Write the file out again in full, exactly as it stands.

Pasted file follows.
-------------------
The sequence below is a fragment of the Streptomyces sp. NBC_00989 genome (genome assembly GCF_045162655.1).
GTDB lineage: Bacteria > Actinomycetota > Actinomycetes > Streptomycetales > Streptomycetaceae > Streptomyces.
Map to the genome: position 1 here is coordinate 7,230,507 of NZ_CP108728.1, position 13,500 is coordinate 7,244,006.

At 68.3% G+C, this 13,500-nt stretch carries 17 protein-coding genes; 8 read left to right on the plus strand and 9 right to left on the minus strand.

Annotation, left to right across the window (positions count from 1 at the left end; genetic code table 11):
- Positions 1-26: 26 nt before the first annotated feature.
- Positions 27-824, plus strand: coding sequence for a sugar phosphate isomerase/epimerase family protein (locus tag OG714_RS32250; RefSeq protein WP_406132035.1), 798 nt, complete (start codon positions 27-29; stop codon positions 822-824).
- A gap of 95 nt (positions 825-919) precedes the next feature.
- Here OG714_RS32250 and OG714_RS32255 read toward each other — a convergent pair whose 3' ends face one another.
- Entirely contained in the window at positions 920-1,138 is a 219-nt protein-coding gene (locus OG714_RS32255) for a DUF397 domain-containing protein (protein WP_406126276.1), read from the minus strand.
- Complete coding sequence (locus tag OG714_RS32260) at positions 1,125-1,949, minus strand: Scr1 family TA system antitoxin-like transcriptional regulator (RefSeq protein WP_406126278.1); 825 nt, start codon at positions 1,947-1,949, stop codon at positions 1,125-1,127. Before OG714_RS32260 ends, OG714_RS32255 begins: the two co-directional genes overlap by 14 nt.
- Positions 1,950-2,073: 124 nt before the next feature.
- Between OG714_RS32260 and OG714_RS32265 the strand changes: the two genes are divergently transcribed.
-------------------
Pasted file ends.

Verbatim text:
The sequence below is a fragment of the Streptomyces sp. NBC_00989 genome (genome assembly GCF_045162655.1).
GTDB lineage: Bacteria > Actinomycetota > Actinomycetes > Streptomycetales > Streptomycetaceae > Streptomyces.
Map to the genome: position 1 here is coordinate 7,230,507 of NZ_CP108728.1, position 13,500 is coordinate 7,244,006.

At 68.3% G+C, this 13,500-nt stretch carries 17 protein-coding genes; 8 read left to right on the plus strand and 9 right to left on the minus strand.

Annotation, left to right across the window (positions count from 1 at the left end; genetic code table 11):
- Positions 1-26: 26 nt before the first annotated feature.
- Positions 27-824, plus strand: coding sequence for a sugar phosphate isomerase/epimerase family protein (locus tag OG714_RS32250; RefSeq protein WP_406132035.1), 798 nt, complete (start codon positions 27-29; stop codon positions 822-824).
- A gap of 95 nt (positions 825-919) precedes the next feature.
- Here OG714_RS32250 and OG714_RS32255 read toward each other — a convergent pair whose 3' ends face one another.
- Entirely contained in the window at positions 920-1,138 is a 219-nt protein-coding gene (locus OG714_RS32255) for a DUF397 domain-containing protein (protein WP_406126276.1), read from the minus strand.
- Complete coding sequence (locus tag OG714_RS32260) at positions 1,125-1,949, minus strand: Scr1 family TA system antitoxin-like transcriptional regulator (RefSeq protein WP_406126278.1); 825 nt, start codon at positions 1,947-1,949, stop codon at positions 1,125-1,127. Before OG714_RS32260 ends, OG714_RS32255 begins: the two co-directional genes overlap by 14 nt.
- Positions 1,950-2,073: 124 nt before the next feature.
- Between OG714_RS32260 and OG714_RS32265 the strand changes: the two genes are divergently transcribed.